Biodiversity: The total variety of life on Earth. Modern science considers biodiversity to be an inherently good thing for the ecosystem and for the loss of species and of species diversity to be an alarming consequence of environmental damage. From an evolutionary standpoint, genetic diversity—the diversity of genes within a species—is also especially important.

      Biomass: Any organic matter that is available on a renewable basis, including agricultural crops and agricultural wastes and residues, wood and wood wastes and residues, animal wastes, municipal wastes, and aquatic plants.

      Brownfields: Abandoned, idled, or underused industrial and commercial facilities/sites where expansion or redevelopment is complicated by real or perceived environmental contamination. They can be in urban, suburban, or rural areas. The U.S. Environmental Protection Agency's Brownfields Initiative helps communities mitigate potential health risks and restore the economic viability of such areas or properties.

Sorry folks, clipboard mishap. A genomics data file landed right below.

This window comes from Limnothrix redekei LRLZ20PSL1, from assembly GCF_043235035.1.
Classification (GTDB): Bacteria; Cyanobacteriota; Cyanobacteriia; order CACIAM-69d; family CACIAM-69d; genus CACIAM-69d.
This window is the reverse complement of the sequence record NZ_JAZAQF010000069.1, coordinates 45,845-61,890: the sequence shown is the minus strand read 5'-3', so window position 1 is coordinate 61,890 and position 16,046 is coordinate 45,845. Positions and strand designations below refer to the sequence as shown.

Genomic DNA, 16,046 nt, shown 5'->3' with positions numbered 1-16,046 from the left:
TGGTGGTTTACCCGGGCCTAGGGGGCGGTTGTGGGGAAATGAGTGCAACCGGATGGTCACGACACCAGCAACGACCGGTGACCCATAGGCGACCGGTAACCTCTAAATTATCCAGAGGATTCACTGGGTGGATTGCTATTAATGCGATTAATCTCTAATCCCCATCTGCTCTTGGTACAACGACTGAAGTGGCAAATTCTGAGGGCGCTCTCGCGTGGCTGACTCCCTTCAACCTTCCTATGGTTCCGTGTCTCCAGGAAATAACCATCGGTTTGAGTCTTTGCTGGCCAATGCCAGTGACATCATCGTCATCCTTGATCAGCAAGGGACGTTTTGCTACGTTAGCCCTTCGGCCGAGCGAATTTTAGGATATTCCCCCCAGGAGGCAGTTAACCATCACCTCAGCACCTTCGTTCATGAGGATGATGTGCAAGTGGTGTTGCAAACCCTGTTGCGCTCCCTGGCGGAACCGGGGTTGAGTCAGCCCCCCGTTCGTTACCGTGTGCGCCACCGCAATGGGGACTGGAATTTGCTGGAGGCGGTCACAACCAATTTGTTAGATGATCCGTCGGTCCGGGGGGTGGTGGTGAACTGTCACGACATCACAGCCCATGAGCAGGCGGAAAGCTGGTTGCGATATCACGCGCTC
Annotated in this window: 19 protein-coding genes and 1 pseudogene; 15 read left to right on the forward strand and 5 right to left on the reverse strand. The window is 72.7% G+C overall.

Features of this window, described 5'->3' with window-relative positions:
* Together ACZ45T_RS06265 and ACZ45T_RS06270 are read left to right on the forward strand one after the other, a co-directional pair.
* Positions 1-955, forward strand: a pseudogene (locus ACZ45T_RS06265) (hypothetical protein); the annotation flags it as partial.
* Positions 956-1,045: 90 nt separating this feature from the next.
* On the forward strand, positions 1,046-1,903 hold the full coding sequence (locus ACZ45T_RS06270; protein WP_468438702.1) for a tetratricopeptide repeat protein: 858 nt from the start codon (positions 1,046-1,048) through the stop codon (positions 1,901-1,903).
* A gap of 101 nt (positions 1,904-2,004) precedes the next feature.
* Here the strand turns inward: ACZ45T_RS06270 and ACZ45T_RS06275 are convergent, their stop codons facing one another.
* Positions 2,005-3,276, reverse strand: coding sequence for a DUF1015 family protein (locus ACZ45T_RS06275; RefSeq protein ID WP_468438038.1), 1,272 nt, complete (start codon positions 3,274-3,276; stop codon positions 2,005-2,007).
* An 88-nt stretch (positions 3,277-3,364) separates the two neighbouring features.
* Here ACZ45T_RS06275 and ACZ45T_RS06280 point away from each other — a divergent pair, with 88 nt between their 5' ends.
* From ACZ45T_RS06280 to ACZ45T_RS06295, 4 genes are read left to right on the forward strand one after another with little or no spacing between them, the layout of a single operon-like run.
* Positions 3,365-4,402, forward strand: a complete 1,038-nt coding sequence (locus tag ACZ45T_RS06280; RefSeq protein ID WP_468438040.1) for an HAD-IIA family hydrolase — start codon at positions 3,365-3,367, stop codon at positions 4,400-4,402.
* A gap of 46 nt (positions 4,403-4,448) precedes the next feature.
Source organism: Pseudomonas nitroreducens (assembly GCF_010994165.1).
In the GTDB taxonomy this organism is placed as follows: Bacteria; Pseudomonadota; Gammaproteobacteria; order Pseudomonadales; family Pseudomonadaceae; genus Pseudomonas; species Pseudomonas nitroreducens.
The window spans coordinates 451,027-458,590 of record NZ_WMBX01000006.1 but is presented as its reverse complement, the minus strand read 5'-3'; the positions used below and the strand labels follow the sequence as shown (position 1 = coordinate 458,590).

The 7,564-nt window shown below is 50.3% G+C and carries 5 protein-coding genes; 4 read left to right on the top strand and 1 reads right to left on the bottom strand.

Capitalism: A form of social relations in which markets are presumed to be the most efficient way of distributing goods or services.

      Carbon Footprint: A popular term describing the impact a particular activity has on the environment in terms of the amount of climate-changing carbon dioxide and other greenhouse gases it produces. An individual's carbon footprint is the amount of greenhouse gases that his or her way of life produces overall. It is also a colloquialism for the sum total of all environmental harm an individual or group causes over their lifetime. People, families, communities, nations, companies, and other organizations all leave a carbon footprint.